Ask anyone what the most important part of a supercross race is and the most common answer you’ll get is, “The start.” Well, if that’s true, then Kevin Moranz was the master of his domain in Seattle, where he blasted his way to holeshots in both the heat race and 450SX main event. His superb launch in the heat race helped him avoid the LCQ and transfer directly to the main, where he was able to repeat the out-of-the-gate feat, and lead the entire pack for a substantial amount of time, on a 2022 KTM, no less.
“That was big. I’m on a stock 2022 KTM against all these factory bikes, privateer lifin’ it,” Moranz said to our own Kellen Brauer after the race. “To holeshot not only the heat race, $1,000 Tank Masters bonus right there, to do it in the main event, $5,000 Tank Masters bonus right there, I’m stoked about it. I started fourth last weekend and my heart rate spiked and I was kind of freaking out in that situation. To actually start up front, I was pretty calm and collected over the finish line and all that.”
When Chase Sexton went to make a move on Moranz on the first lap, Moranz stayed in it, fighting back and not allowing Sexton to take it away. Moments later, as he sailed over the finish line, he took a moment to acknowledge what was actually happening.
“Going over the finish line, I took a deep breath and was like, ‘Kev, you’re winning this right now.’ I was just like, ‘Try to prove yourself as much as you can right now. The factory teams want to see what you can do.’ I wasn’t thinking how I was when I got fourth off the start last weekend, I was thinking about all the dudes behind me then. Tonight I was thinking forward. That mental shift from last weekend to this weekend, that’s what I need to continue to do.”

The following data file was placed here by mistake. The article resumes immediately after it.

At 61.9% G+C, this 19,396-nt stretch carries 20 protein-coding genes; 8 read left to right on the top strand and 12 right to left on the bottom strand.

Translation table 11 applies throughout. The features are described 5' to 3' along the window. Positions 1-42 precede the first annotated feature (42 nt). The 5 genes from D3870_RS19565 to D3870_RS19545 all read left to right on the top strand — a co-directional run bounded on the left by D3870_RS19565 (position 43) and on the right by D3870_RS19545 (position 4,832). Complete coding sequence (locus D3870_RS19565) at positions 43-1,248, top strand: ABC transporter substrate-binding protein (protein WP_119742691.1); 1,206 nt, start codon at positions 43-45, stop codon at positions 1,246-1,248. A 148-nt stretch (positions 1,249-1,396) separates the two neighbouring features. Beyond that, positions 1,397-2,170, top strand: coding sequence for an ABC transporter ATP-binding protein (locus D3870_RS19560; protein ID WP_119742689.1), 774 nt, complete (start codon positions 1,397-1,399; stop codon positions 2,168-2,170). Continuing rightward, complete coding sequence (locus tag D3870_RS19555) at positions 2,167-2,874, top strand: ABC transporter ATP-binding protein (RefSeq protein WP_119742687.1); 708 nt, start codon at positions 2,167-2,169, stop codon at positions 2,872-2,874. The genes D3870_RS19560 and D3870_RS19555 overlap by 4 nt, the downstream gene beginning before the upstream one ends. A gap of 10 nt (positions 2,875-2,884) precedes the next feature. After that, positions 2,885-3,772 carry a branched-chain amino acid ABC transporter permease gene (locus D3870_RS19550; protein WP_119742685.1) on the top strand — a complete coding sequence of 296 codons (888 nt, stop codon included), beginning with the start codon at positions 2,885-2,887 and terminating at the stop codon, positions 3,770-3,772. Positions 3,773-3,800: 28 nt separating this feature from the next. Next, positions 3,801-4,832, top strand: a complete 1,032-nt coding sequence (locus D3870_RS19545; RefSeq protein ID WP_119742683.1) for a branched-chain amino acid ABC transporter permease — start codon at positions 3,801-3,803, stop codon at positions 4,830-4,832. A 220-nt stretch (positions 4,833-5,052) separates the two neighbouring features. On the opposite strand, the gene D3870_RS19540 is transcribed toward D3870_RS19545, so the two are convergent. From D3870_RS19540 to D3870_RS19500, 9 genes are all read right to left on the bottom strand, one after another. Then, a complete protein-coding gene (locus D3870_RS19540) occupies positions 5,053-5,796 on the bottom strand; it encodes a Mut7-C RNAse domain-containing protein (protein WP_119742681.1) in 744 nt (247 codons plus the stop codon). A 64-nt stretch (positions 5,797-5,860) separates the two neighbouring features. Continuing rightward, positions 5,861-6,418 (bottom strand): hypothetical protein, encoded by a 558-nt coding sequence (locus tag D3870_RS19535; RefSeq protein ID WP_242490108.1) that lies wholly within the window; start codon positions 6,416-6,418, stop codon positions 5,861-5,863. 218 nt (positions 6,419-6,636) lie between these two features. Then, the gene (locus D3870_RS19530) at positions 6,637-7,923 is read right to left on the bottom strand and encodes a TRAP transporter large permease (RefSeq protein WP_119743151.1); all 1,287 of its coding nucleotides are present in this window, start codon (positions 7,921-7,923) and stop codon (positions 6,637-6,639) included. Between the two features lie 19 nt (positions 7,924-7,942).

Unfortunately, on the heels of such a brilliant launch, came the explosion. With a pack of factory-mounted racers on his tail clambering for position, Moranz “caught a pocket off that three and overjumped it, landed in a pocket, and just went straight.” Regrettably for Moranz, the track did not go straight—it went into a 180-degree righthander and Moranz found himself high-centered on a Tuff Block while every single rider in the class motored by. Just like that, Moranz found himself in last place on a night in which he’d positioned himself to potentially record the best result of his career.
If Moranz had rolled back to the pits after checkers devastated and forlorn, nobody would have blamed him. Starts and opportunities like that don’t come along every day, and you could make the argument Moranz had thrown this chance away. But instead of focusing on the doom and gloom, Moranz was hyped afterward, having clearly chosen to appreciate the portion of the glass that was half full. Heck, to see his exultant demeanor afterword you’d think the glass was completely full!
“To get this experience as a privateer, to get more comfortable in these situations, is absolutely key,” a smiling Moranz said. “It’s unfortunate the way it ended, but to show we have the speed and the starts on a stock bike, I think we have a lot of potential. We’re going to keep chugging. We’re getting experience, I love what I do, the fans love it, and the whole vlog situation is something people get behind. KevinMoranz.com, go get some merch! We’re just going to keep progressing and hopefully someone takes notice and we get an opportunity.”